The motif on the obverse side is the work of artist Elena Gerber of Berlin, who has depicted the Timpani as two drums side by side on a clear field. The crossed mallets are seen in between and just over the two drums. The text PAUKE (“DRUMS”) is placed over the motif and along the edge. The reverse side is designed by Erich Ott of Munich, his stylised depiction of an eagle, the national symbol of the Federal Republic of Germany is centred. The issuing country BUNDESREPUBLIK DEUTSCHLAND 2021 is placed over and around the primary motif. The denomination of 50 EURO is shown below the eagle which is surrounded by 12 stars, representative of the European Union.
€100 “Pillars of Democracy”
EINIGKEIT UND RECHT UND FREIHEIT — these words translate to “UNITY AND JUSTICE AND FREEDOM” and are also the first words of the German national anthem. The second gold coin in the “Pillars of Democracy” series, which launched in October 2020, features the rule of law as its subject. Written law is the groundwork for any democracy, which places great importance and emphasis on the rule of written constitutional law as the basis of justice and equality under the law guaranteed to every German citizen.
The obverse side is designed by the artist Bastian Prillwitz of Berlin, whose design focuses on the building of arguably the most important legal entity of the Federal Republic of Germany, that being the distinctive Federal Constitutional Court in Karlsruhe. Also included are representations of the unmistakable High Court judges dressed in their traditional or characteristic red robes. Below the primary design is the word RECHT (“LAW”), which completes the artist’s work. The reverse side is designed by Andre Witting of Berlin, who depicts a stylised version of an eagle, the national symbol of the Federal Republic of Germany. The issuing country BUNDESREPUBLIK DEUTSCHLAND is placed over the primary motif. The denomination of 100 EURO is off-centred towards the left and placed below the eagle. The year of release, 2021, is centred and seen below the denomination. The eagle is flanked on each side with six stars, 12 in total, and representative of the European Union.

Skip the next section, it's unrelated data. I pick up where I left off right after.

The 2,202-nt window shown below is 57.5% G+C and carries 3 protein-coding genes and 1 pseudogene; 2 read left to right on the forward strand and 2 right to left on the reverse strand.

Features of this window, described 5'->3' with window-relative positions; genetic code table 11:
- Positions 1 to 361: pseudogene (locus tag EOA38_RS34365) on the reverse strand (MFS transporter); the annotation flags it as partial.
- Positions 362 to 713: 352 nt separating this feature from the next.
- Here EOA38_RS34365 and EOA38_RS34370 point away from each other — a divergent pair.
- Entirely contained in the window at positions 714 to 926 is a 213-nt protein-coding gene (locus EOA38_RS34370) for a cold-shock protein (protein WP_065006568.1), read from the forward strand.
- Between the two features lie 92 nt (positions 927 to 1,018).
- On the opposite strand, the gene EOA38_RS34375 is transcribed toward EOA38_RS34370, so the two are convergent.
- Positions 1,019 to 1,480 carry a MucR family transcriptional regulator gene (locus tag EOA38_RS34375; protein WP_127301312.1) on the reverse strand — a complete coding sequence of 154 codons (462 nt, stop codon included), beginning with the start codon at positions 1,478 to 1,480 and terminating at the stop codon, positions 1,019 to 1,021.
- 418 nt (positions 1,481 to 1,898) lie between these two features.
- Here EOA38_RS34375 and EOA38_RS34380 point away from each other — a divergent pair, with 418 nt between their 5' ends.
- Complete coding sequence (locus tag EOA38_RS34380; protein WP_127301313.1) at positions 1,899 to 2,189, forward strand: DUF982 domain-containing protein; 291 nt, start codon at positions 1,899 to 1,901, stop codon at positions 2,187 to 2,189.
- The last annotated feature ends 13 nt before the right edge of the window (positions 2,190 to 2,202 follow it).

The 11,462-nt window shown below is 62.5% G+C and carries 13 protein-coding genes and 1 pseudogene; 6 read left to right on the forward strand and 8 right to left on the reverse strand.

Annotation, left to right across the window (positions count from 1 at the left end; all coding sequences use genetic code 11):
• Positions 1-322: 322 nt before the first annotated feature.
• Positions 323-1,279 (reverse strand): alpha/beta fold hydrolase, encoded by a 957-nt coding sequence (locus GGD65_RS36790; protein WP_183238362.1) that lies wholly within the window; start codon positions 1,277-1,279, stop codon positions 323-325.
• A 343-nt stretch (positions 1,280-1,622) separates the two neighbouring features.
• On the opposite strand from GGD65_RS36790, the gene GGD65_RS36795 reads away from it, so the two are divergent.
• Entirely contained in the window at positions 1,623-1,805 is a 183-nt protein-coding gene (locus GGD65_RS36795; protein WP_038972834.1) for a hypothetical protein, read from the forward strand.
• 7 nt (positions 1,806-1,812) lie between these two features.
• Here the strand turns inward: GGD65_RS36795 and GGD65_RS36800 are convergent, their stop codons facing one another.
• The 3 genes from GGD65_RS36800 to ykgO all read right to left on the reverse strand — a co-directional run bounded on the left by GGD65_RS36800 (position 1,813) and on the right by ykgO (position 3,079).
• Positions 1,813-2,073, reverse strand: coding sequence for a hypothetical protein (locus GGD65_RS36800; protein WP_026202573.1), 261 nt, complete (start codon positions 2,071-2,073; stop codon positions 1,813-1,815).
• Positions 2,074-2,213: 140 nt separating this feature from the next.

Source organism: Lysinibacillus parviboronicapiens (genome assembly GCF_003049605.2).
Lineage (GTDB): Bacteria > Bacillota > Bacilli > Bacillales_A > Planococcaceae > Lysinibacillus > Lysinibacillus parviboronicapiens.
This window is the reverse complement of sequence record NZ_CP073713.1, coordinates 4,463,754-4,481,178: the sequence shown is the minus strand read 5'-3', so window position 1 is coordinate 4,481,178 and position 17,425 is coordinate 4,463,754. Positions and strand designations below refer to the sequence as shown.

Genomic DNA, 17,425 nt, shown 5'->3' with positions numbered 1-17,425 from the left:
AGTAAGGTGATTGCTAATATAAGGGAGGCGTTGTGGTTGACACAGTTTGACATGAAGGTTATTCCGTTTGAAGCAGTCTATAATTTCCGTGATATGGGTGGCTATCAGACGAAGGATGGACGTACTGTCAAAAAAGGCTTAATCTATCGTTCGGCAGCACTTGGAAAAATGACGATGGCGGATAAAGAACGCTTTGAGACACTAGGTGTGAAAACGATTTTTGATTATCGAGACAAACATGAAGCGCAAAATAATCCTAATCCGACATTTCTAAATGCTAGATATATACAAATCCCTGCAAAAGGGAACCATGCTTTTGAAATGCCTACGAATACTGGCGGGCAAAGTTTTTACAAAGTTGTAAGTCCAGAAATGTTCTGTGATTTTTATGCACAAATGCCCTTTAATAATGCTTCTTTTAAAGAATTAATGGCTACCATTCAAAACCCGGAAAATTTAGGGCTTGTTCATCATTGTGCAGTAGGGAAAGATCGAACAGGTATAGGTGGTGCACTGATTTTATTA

|20 euro||.999 Gold||3.89 g||17.5 mm||Brilliant Unc.||TBA|
|50 euro||.999 Gold||7.78 g||22 mm||Brilliant Unc.||TBA|
|100 euro||.999 Gold||15.5 g||28 mm||Brilliant Unc.||TBA|
Each 20 and 50-euro gold coin is encapsulated and dispatched with a certificate of authenticity. The 100-euro coins are encapsulated and presented in a black case embossed with the national crest and accompanied by a certificate of authenticity. Mintage numbers will be posted later in the year. For additional information and ordering instructions, please visit the website of Munze Deutschland. Information is available only in German.
€20 — dispatch commences from the 21st June 2021
€50 — dispatch commences from the 9th August 2021
€100 — dispatch commences from the 1st October 2021